Color Constancy or Subjective Constancy is the term we use to describe that part of the our color perception that ensures the perceived color of objects remains relatively constant under different lighting conditions
In our world, the appearance of color provides us enough information to reliably identify an object. For example, we know instinctively that bananas are yellow. But, are they still yellow in the evening where there is no natural light? Yes and no. If we compared an image of both side by side we can clearly observe that the same bananas appear to be different in the morning light than the evening light. But that’s not what our brain tells us! Our brain overrides the visual cue to let us know that the banana is still yellow. It calculates the lighting conditions and the angles to let us know that the banana is now in ambient light and possibly in shadow so although it may look gray, it really is yellow. Our brains are amazing, right?
So you are probably asking, “What does that have to do with paint color?” Well, a lot. In my practice, the majority of colors I specify are either complex colors or full-spectrum colors And, although there is no industry standard on the definition of this terminology, the accepted standard is that complex colors contain 4-5 tints in its formulation and full spectrum colors have 6+ tints in their formulation with the exception of black. So why is that important? Because the combination of multiple tints in each can of paint influences the degree of observational change in color from morning to evening. What may start as a warm sunny yellow room in the morning turns to a warm peach in the evening. Many designers and color consultants are afraid of this phenomenon because it seems difficult if not impossible to predict the outcome! “If the wall is constantly changing color, how will I know it will work at different times of the day?”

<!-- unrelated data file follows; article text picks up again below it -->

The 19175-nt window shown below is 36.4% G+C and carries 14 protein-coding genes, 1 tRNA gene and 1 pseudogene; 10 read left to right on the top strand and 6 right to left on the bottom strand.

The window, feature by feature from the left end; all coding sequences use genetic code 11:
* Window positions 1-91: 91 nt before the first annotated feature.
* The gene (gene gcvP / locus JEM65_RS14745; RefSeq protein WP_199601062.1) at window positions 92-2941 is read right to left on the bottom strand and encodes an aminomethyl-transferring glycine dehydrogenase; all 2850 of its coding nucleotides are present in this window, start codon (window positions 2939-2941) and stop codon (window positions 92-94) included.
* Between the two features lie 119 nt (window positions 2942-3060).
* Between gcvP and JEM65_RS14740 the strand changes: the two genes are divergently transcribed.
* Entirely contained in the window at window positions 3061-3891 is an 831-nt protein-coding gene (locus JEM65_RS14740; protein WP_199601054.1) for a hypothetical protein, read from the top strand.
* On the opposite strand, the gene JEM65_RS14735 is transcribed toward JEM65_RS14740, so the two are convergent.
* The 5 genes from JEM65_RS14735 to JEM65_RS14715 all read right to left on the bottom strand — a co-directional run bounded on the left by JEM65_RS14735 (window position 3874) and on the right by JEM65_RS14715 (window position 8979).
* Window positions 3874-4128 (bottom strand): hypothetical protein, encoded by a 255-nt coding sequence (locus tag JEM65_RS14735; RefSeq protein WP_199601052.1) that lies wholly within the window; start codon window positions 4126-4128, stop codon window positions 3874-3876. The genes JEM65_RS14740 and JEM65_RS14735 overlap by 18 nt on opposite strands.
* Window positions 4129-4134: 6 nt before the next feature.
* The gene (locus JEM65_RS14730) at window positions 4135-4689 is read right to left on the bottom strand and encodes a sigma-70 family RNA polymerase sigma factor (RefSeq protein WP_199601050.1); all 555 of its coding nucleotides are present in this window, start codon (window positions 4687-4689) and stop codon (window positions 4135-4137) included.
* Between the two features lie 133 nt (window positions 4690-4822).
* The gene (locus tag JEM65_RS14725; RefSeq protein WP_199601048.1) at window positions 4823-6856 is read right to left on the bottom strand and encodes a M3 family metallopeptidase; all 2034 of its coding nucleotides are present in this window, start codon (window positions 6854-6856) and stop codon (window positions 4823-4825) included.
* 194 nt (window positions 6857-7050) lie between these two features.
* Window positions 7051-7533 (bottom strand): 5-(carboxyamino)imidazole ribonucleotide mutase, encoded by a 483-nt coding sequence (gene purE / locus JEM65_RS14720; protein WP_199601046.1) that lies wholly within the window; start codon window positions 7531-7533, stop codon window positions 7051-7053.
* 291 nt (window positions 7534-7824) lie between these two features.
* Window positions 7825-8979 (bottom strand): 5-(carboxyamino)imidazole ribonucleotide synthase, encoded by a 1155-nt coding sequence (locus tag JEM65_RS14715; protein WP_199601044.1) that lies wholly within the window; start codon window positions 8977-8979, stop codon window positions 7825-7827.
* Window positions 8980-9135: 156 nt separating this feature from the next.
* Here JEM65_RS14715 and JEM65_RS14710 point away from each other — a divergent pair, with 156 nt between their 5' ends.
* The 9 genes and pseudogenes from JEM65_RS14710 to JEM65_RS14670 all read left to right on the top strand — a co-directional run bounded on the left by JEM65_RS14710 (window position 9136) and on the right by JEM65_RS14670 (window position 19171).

The above photos of a project I did for a client that lived on the lake with a panoramic view. Each was taken at a different time of day. Note the wall on the left looks blue (and even gray near the artwork) and the wall on the right is a warm beige with yellow undertones. Even the floor color looks different. Yet the client always sees the walls as the same original color! to them there is no change.
Understanding the human visual system and subjective constancy means that if your paint color works in the day time it will also work in the evening. Remember that the paint color isn’t the only thing changing throughout the day! The furniture, artwork, even the perception of the architecture will change with the different light conditions. Shadows will appear and objects will change color. Color constancy takes over and soon we experience our wall color to be the same in the morning as it is at night. Our brains adjust so we no longer see a difference in color but accept the fact that the wall is only one color, just like the bananas.
Here’s a fun fact; Did you know that if you wear your sunglasses long enough, eventually you will no longer view the world with tinted lenses. Your brain becomes accustomed to the alteration and sends signals that there is no change in colors. Yep, that’s an example of subjective constancy.
In the end, don’t be afraid to use those beautiful complex and full-spectrum colors in your color palette, they will always be beautiful no matter what the light says!
Teresa Tullio is an architectural color consultant and author of ColorIQ certification program for color professionals.
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